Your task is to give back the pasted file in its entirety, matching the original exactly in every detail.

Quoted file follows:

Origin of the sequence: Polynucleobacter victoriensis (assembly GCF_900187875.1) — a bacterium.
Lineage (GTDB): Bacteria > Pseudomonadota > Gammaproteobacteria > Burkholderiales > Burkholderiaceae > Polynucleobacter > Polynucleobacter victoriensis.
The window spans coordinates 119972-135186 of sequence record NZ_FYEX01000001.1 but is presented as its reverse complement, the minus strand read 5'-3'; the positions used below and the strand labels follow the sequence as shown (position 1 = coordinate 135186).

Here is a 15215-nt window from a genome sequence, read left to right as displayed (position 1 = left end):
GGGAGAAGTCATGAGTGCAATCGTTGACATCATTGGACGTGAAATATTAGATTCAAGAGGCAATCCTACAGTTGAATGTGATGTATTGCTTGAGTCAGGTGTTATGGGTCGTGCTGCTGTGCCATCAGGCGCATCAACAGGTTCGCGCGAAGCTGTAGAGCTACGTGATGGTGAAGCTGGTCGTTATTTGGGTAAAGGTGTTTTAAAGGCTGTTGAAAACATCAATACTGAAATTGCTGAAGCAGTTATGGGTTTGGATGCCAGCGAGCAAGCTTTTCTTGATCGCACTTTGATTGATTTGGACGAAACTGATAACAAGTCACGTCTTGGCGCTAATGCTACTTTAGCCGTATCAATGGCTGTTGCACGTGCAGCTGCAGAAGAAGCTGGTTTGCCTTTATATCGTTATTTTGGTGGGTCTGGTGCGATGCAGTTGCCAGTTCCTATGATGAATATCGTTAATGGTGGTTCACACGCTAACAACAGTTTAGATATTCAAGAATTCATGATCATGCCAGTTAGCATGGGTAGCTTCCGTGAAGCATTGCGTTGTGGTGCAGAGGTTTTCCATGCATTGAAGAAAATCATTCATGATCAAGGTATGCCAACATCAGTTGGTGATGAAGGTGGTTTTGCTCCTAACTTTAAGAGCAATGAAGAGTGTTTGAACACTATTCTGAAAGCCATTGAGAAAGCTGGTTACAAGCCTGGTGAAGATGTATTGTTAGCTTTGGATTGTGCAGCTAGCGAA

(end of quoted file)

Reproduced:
Origin of the sequence: Polynucleobacter victoriensis (assembly GCF_900187875.1) — a bacterium.
Lineage (GTDB): Bacteria > Pseudomonadota > Gammaproteobacteria > Burkholderiales > Burkholderiaceae > Polynucleobacter > Polynucleobacter victoriensis.
The window spans coordinates 119972-135186 of sequence record NZ_FYEX01000001.1 but is presented as its reverse complement, the minus strand read 5'-3'; the positions used below and the strand labels follow the sequence as shown (position 1 = coordinate 135186).

Here is a 15215-nt window from a genome sequence, read left to right as displayed (position 1 = left end):
GGGAGAAGTCATGAGTGCAATCGTTGACATCATTGGACGTGAAATATTAGATTCAAGAGGCAATCCTACAGTTGAATGTGATGTATTGCTTGAGTCAGGTGTTATGGGTCGTGCTGCTGTGCCATCAGGCGCATCAACAGGTTCGCGCGAAGCTGTAGAGCTACGTGATGGTGAAGCTGGTCGTTATTTGGGTAAAGGTGTTTTAAAGGCTGTTGAAAACATCAATACTGAAATTGCTGAAGCAGTTATGGGTTTGGATGCCAGCGAGCAAGCTTTTCTTGATCGCACTTTGATTGATTTGGACGAAACTGATAACAAGTCACGTCTTGGCGCTAATGCTACTTTAGCCGTATCAATGGCTGTTGCACGTGCAGCTGCAGAAGAAGCTGGTTTGCCTTTATATCGTTATTTTGGTGGGTCTGGTGCGATGCAGTTGCCAGTTCCTATGATGAATATCGTTAATGGTGGTTCACACGCTAACAACAGTTTAGATATTCAAGAATTCATGATCATGCCAGTTAGCATGGGTAGCTTCCGTGAAGCATTGCGTTGTGGTGCAGAGGTTTTCCATGCATTGAAGAAAATCATTCATGATCAAGGTATGCCAACATCAGTTGGTGATGAAGGTGGTTTTGCTCCTAACTTTAAGAGCAATGAAGAGTGTTTGAACACTATTCTGAAAGCCATTGAGAAAGCTGGTTACAAGCCTGGTGAAGATGTATTGTTAGCTTTGGATTGTGCAGCTAGCGAA